I do work for a Global salvage orioagzntian in Scientology In South Africa. For the simple reason I went to my church and ask were can I help to make a difference and serve my Father. I was told it's under control. I sunk ed into apathy. How I got to work for Scientology Africa is a long story. But they asked me to help. If I could join your Ministry to reach lost souls and lead them to christ. Would be my greatest honor and my biggest dream. Could you help me making it a reality. Hope to hear from you soon. Have a Godly inspired day. ML. Maurithus

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      Bahare 2 years ago

      Hello Marithus, I appreciate your inqriuy into joining GodRing. Unfortunately the way this ministry and website is designed, it doesn't require a team. It's really just the content I bring from different groups to one place (or create).I strongly welcome you to contact any of our members however. As most of them are full ministries that could use more people. You can find links to their websites under Members on the right column.Alternately, I'd like to encourage you to taking that step yourself. Ministries are created every day to fill the need commissioned by Jesus Christ. It takes one person stepping forward. So if you can't find a ministry to join, take that leap and make one. Also, remember that reaching lost souls does not require a ministry group. There are shelters, homeless, and fatherless everywhere that don't necessarily need a big ministry to help them, but rather just a single helping hand.God Bless you Maurithus, and I hope you find the outlet you need. Never give up, and always remember that in Christ all things are possible.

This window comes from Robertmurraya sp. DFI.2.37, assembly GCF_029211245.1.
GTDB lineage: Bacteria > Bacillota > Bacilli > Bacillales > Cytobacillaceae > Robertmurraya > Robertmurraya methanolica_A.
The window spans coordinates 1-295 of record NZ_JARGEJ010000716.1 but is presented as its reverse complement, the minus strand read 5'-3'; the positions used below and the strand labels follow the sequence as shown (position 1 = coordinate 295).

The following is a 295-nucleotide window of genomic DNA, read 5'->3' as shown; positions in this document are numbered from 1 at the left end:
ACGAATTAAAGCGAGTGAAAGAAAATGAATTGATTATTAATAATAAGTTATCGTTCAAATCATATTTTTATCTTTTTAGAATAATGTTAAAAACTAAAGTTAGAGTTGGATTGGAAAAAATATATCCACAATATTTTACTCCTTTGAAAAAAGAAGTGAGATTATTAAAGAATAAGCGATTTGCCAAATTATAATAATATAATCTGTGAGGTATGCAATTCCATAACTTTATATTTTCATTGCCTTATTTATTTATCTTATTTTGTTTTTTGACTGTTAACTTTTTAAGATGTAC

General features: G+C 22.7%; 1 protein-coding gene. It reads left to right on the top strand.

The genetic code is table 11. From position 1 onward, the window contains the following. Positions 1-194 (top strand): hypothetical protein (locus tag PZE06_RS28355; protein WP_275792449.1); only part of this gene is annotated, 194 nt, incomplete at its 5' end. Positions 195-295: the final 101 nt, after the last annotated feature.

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      f_hruz 4 years ago from Toronto, Ontario, Canada

      The drivel comes from where the drivel is ...

      http://youtu.be/LxKWxExuPew

      Maybe a bit more brain exercise will help?

      http://youtu.be/HVuw1wEuaAQ

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      charlie 4 years ago from From Kingdom of God living on Planet earth. between the oceans

      what in the world is this drivel doing under Chistian heading? It is pure trash.

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      Hidden scriptures of the holy bible 4 years ago

      maaaan did an exceptional job writing this article about apophryca.

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      Carneades-Georgia 5 years ago from Augusta, Georgia

    • Carneades-Georgia profile image

      Carneades-Georgia 5 years ago from Augusta, Georgia

      Emma, @ http://thebuy-bull.posterous.com , I note how that anthology errs, and how Yeshua, as described, was such a scumbag!

      Was his parable where he says bring before me my enemies who won't let me rule over them and slay them meant literraly or as apologists say no, he means in the future state, he'll fry the unbelivers. Apologists have far-fetched excuses for the failings of their master and that anthology!

      I'd note the different excuses for just a few failings so as to show how apologists cannot make sense with their excuses.

      That long-dead cult leader has other twaddle like love me or else, love me more than yourselves or others, I came to bring the sword,not peace, certain cities that didn't pander to him would suffer more than Sodom and Gomorrah and on and on. How that misanthrope revels in Hell! T he idiot didn' t fathom love!

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      emmaspeaks 5 years ago from Kansas City